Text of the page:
Se supone que ahora el examen oral es un poco mas fácil que antes. Yo ne he tenido suerte en el anterior o el nuevo. He pasado el examen escrito estatal y federal. Te sugiero practicar en voz alta y aprenderte bien la terminología legal en ambos idiomas. En la ultima ocasión la dificultad no fue la traducción sino entender a la persona que hablaba. recuerda que en "sight" no se traduce palabra por palabra, mas bien la idea de lo que dice sin olvidar datos importantes. El examen lo califican ahora por "scoring units" es decir términos que consideran importantes en la traducción que no se deben ignorar.
practica practica practica...
Suerte!

- Was this comment helpful? Yes (9) / No (1) Reply - Report abuse

angie90201 in Bell, California

51 months ago

Taking the Oral exam on June 30th in Los Angeles...good luck to everyone including myself! Even though they've said it's easier than in the past it's still intimidating, plus if you don't pass you have to wait another 6 months.

- Was this comment helpful? Yes (2) / No Reply - Report abuse

angie90201 in Bell, California

51 months ago

Laura Merced in Escondido, California said: Someone told me that because it is the most dificult to pass, some people decide to go to other states, such as Nevada or Texas, so they can pass their less difficult tests and become a court interpreter in less time.

does anyone have experience with this? Which are the states that have higher passing rates/less difficult exams?

gracias de anticipo!

Laura

did you pass the test??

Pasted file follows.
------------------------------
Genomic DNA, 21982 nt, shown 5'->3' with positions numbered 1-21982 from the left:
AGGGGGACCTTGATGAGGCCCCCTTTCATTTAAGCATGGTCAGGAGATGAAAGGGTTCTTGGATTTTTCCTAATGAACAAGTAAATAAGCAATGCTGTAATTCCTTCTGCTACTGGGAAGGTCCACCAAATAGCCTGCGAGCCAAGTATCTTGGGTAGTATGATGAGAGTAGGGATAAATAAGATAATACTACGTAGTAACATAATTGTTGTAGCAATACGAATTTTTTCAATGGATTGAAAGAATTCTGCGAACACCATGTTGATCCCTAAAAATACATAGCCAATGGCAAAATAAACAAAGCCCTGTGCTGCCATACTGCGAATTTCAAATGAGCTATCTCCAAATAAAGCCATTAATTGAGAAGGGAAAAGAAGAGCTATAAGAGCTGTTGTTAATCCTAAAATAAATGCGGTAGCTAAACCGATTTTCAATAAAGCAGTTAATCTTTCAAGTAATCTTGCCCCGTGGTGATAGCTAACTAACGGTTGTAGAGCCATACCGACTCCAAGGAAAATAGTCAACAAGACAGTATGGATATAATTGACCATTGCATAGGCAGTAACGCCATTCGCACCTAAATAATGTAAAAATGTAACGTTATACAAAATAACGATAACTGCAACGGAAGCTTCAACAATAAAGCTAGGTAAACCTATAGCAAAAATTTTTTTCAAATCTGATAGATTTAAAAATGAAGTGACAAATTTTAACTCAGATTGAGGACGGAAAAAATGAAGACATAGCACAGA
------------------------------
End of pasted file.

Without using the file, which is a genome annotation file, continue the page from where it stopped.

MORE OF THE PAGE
- Was this comment helpful? Yes / No (1) Reply - Report abuse

fcafalli in San Diego, California

51 months ago

Hi everyone,

How do you know the oral is easier too. I know the written is easier, but is the oral easier as well???

THanks, please let me know because it will depend if I take it or not this month....and deadline to pay is tomorrow, June 13..

- Was this comment helpful? Yes / No Reply - Report abuse

ferro232 in Victorville, California

51 months ago

im currently taking a course and from what i heard most people failt the first time they take the oral. i been told by my professor its a rigorous test some my advice is over prepare

- Was this comment helpful? Yes (1) / No Reply - Report abuse

Alekz in Los Angeles, California

51 months ago

Ive heard most people fail the firts time as well, including myself. Its good to get your first time out of the way though because for your next time you already know what to expect. I think the first time I got a little nervous. I would say try to have someone who knows both languages listen to your practices, then have someone who knows only target language listen to your rendition, then get feedback from both. This also helps you get used to the idea that someone is actually listening and it becomes less intimidating.
As far as the new tests being easier, I know a few people who are pretty good interpreters, some passed the new test tha hadnt passed the test before the change, some didn't so I would say its hard to say if its easier or not. According to the AOC, the difficulty is similar to that of the prior test. If I remember correctly one person told me that you know get reduced speed for the simultaneous and the segments in the consecutive are a little shorter, but I think the sight was about the same. It could be that as you take the test more times or as you practice longer it seems easier rather than actually being easier.